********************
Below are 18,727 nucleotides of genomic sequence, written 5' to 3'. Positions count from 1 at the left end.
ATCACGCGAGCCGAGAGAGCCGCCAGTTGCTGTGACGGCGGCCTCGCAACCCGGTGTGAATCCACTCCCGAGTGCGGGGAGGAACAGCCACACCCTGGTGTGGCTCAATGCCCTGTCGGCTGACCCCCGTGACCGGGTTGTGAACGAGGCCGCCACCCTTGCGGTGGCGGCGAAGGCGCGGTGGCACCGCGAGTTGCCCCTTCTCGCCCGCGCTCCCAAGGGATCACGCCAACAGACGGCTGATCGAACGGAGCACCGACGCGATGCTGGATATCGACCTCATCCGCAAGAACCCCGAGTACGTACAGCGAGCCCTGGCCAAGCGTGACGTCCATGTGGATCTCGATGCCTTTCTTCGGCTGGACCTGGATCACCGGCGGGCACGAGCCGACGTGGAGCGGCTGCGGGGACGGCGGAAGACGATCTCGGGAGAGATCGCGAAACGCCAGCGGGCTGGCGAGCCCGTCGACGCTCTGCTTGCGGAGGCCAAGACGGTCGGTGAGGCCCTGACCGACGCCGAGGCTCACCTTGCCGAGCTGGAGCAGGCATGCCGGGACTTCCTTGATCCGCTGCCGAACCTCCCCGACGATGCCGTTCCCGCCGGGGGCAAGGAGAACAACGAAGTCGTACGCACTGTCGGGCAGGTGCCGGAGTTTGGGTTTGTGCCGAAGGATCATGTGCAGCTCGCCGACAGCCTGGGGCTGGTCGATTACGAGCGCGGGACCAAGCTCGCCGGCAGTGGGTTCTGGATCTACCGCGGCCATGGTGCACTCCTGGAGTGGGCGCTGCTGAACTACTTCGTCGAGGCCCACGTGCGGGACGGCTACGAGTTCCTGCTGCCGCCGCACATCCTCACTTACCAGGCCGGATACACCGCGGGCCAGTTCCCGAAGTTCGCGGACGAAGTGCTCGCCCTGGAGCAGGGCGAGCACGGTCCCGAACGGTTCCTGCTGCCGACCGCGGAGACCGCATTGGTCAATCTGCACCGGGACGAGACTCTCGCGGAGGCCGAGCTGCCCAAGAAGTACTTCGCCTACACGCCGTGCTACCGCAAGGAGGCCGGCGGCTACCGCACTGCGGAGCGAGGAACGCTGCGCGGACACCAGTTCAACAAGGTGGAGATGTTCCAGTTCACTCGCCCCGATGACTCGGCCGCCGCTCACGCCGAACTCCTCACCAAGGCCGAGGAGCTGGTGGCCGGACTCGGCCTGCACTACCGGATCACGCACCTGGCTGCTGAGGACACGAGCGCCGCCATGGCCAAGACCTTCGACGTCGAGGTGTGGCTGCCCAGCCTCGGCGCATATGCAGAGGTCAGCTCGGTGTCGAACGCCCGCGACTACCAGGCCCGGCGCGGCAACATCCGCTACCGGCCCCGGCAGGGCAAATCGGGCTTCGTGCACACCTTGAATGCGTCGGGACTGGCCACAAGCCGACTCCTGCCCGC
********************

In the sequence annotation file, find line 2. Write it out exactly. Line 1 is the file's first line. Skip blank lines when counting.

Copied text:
ATCACGCGAGCCGAGAGAGCCGCCAGTTGCTGTGACGGCGGCCTCGCAACCCGGTGTGAATCCACTCCCGAGTGCGGGGAGGAACAGCCACACCCTGGTGTGGCTCAATGCCCTGTCGGCTGACCCCCGTGACCGGGTTGTGAACGAGGCCGCCACCCTTGCGGTGGCGGCGAAGGCGCGGTGGCACCGCGAGTTGCCCCTTCTCGCCCGCGCTCCCAAGGGATCACGCCAACAGACGGCTGATCGAACGGAGCACCGACGCGATGCTGGATATCGACCTCATCCGCAAGAACCCCGAGTACGTACAGCGAGCCCTGGCCAAGCGTGACGTCCATGTGGATCTCGATGCCTTTCTTCGGCTGGACCTGGATCACCGGCGGGCACGAGCCGACGTGGAGCGGCTGCGGGGACGGCGGAAGACGATCTCGGGAGAGATCGCGAAACGCCAGCGGGCTGGCGAGCCCGTCGACGCTCTGCTTGCGGAGGCCAAGACGGTCGGTGAGGCCCTGACCGACGCCGAGGCTCACCTTGCCGAGCTGGAGCAGGCATGCCGGGACTTCCTTGATCCGCTGCCGAACCTCCCCGACGATGCCGTTCCCGCCGGGGGCAAGGAGAACAACGAAGTCGTACGCACTGTCGGGCAGGTGCCGGAGTTTGGGTTTGTGCCGAAGGATCATGTGCAGCTCGCCGACAGCCTGGGGCTGGTCGATTACGAGCGCGGGACCAAGCTCGCCGGCAGTGGGTTCTGGATCTACCGCGGCCATGGTGCACTCCTGGAGTGGGCGCTGCTGAACTACTTCGTCGAGGCCCACGTGCGGGACGGCTACGAGTTCCTGCTGCCGCCGCACATCCTCACTTACCAGGCCGGATACACCGCGGGCCAGTTCCCGAAGTTCGCGGACGAAGTGCTCGCCCTGGAGCAGGGCGAGCACGGTCCCGAACGGTTCCTGCTGCCGACCGCGGAGACCGCATTGGTCAATCTGCACCGGGACGAGACTCTCGCGGAGGCCGAGCTGCCCAAGAAGTACTTCGCCTACACGCCGTGCTACCGCAAGGAGGCCGGCGGCTACCGCACTGCGGAGCGAGGAACGCTGCGCGGACACCAGTTCAACAAGGTGGAGATGTTCCAGTTCACTCGCCCCGATGACTCGGCCGCCGCTCACGCCGAACTCCTCACCAAGGCCGAGGAGCTGGTGGCCGGACTCGGCCTGCACTACCGGATCACGCACCTGGCTGCTGAGGACACGAGCGCCGCCATGGCCAAGACCTTCGACGTCGAGGTGTGGCTGCCCAGCCTCGGCGCATATGCAGAGGTCAGCTCGGTGTCGAACGCCCGCGACTACCAGGCCCGGCGCGGCAACATCCGCTACCGGCCCCGGCAGGGCAAATCGGGCTTCGTGCACACCTTGAATGCGTCGGGACTGGCCACAAGCCGACTCCTGCCCGC